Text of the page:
Question: Do you think I should have my insurance company pay for a broken rear light? I don't know how it happened or who caused it.
Answer: No. You shouldn’t bother using your car insurance for such minor damage to your car. Pay out of pocket for the broken light to escape a future rate increase.
I’m the first to say that if it’s financially feasible you should carry comprehensive and collision coverages as part of your auto insurance policy. These physical damage coverages give you protection if your insured vehicle is damaged. However, having such coverages doesn’t mean that you should file a claim against them just because you can.
My recommendation is that car insurance should be for the major things, not the minor ones. (See “Save your insurance for the big things.”)
If you use your auto insurance policy for every little scrape and scratch you find on your vehicle, your premium will start to inflate to cover the numerous claims you’ve made, or worse yet, you could get canceled or nonrenewed for too many claims.
You may think that this is just one little claim. The problem is you don’t know when the next accident will occur. Multiple claims in a period as long as three years isn’t looked on kindly by car insurance companies. (See “Here’s how many car accidents you’ll have.”)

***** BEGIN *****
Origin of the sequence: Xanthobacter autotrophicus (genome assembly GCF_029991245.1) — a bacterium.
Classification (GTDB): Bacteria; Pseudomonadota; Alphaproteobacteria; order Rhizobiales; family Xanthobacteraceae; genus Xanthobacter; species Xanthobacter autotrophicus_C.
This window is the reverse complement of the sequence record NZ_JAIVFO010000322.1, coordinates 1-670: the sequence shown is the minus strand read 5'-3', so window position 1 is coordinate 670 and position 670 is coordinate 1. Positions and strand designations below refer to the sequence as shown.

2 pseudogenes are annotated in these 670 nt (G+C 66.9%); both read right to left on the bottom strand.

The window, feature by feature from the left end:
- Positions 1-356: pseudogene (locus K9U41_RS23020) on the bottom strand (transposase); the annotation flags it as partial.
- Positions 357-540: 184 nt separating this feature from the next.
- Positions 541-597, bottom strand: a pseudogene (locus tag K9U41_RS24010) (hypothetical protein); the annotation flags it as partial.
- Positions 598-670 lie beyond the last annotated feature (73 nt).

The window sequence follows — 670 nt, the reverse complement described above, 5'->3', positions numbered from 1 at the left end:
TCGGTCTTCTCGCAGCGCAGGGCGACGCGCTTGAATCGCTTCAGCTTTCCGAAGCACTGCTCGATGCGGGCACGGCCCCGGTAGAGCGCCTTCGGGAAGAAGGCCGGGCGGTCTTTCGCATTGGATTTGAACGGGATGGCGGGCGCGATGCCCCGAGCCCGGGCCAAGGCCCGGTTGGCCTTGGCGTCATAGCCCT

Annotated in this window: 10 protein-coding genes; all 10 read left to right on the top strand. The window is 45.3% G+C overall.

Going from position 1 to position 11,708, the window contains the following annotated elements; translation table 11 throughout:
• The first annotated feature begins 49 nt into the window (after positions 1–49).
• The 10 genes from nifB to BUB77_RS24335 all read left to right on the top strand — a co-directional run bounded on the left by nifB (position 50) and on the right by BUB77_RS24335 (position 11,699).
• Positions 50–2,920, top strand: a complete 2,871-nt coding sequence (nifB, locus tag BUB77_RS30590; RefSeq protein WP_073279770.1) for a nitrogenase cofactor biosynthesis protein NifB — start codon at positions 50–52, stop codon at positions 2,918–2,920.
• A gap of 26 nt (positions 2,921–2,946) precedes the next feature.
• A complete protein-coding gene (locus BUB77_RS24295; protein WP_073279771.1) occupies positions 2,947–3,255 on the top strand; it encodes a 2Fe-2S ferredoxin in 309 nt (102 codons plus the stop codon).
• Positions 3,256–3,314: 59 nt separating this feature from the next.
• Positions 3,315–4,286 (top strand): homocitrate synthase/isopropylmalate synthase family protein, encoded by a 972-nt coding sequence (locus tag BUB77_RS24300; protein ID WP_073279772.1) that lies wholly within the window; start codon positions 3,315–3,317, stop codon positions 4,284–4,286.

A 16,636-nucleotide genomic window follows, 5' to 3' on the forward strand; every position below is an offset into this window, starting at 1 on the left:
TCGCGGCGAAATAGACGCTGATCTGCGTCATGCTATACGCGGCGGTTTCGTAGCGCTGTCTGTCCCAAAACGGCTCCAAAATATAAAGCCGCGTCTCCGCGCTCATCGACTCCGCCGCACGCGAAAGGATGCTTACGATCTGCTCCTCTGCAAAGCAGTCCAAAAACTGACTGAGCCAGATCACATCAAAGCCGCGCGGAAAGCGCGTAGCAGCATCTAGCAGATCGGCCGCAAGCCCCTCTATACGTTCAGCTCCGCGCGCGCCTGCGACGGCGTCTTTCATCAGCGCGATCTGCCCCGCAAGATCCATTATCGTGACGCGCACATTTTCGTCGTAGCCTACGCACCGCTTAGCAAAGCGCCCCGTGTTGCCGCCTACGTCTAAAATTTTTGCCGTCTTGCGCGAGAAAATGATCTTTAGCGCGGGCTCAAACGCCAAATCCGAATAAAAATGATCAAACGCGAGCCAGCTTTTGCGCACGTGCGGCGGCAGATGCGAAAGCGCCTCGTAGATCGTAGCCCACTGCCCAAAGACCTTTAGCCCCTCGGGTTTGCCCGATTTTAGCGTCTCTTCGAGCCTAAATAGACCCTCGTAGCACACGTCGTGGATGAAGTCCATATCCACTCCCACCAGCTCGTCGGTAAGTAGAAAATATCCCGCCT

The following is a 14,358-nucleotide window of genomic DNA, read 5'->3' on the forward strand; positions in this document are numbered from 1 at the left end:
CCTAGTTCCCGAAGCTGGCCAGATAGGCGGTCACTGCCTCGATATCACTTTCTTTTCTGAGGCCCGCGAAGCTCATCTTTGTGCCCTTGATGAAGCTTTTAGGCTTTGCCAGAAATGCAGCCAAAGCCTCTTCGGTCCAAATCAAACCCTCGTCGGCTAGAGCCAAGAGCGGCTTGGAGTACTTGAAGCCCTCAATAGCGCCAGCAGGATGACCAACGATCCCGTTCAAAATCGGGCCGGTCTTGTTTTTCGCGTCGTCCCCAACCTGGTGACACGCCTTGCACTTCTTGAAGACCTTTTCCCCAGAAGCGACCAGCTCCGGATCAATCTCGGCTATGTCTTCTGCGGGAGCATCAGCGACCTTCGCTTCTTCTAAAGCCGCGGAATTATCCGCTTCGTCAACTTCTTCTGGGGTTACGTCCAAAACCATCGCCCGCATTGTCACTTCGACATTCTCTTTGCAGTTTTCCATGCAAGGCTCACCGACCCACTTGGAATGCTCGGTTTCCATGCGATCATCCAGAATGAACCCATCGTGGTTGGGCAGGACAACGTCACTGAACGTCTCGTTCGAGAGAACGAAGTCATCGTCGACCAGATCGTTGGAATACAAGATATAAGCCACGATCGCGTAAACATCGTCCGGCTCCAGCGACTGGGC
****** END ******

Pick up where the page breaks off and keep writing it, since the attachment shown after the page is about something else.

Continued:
Too minor to claim
Remember that at the inception of your policy you agreed to pay a certain amount (your deductible) before your collision or comprehensive benefits are tapped. If all that is broken is your tail light, then it’s doubtful that the cost of repair would even exceed your deductible amount; this means you wouldn’t even be able to make a claim.
For instance, if your deductible is $250 and the cost to fix the rear light turns out to be only $100, then even if you call your auto insurer, it won’t be able to help you since you haven’t reached your deductible.
What your insurer may do though is note that you called in and had some damage to your car that wasn’t covered by a claim. This inquiry can then show up on a claims history database (your C.L.U.E. report), even though no action was taken by your insurer to pay a claim.
While this technically shouldn’t hurt your car insurance rates, since there is no accident on your record or claim paid out, I find it’s best to keep any little thing like this off your record.
You don’t want auto insurers getting the idea that you’re in a lot of small accidents or incidents that don’t turn into claims. It could still raise a red flag that you are more of a risk as a driver – and to auto insurance companies more risk equals higher rates.
If your car is damaged in a way that you know the cost is going to be much more than your deductible amount (and much more than you can personally afford to pay out), then go ahead use your coverages to file a claim. If your rates go up due to claims, then go out and comparison shop to find the best rates possible for your situation.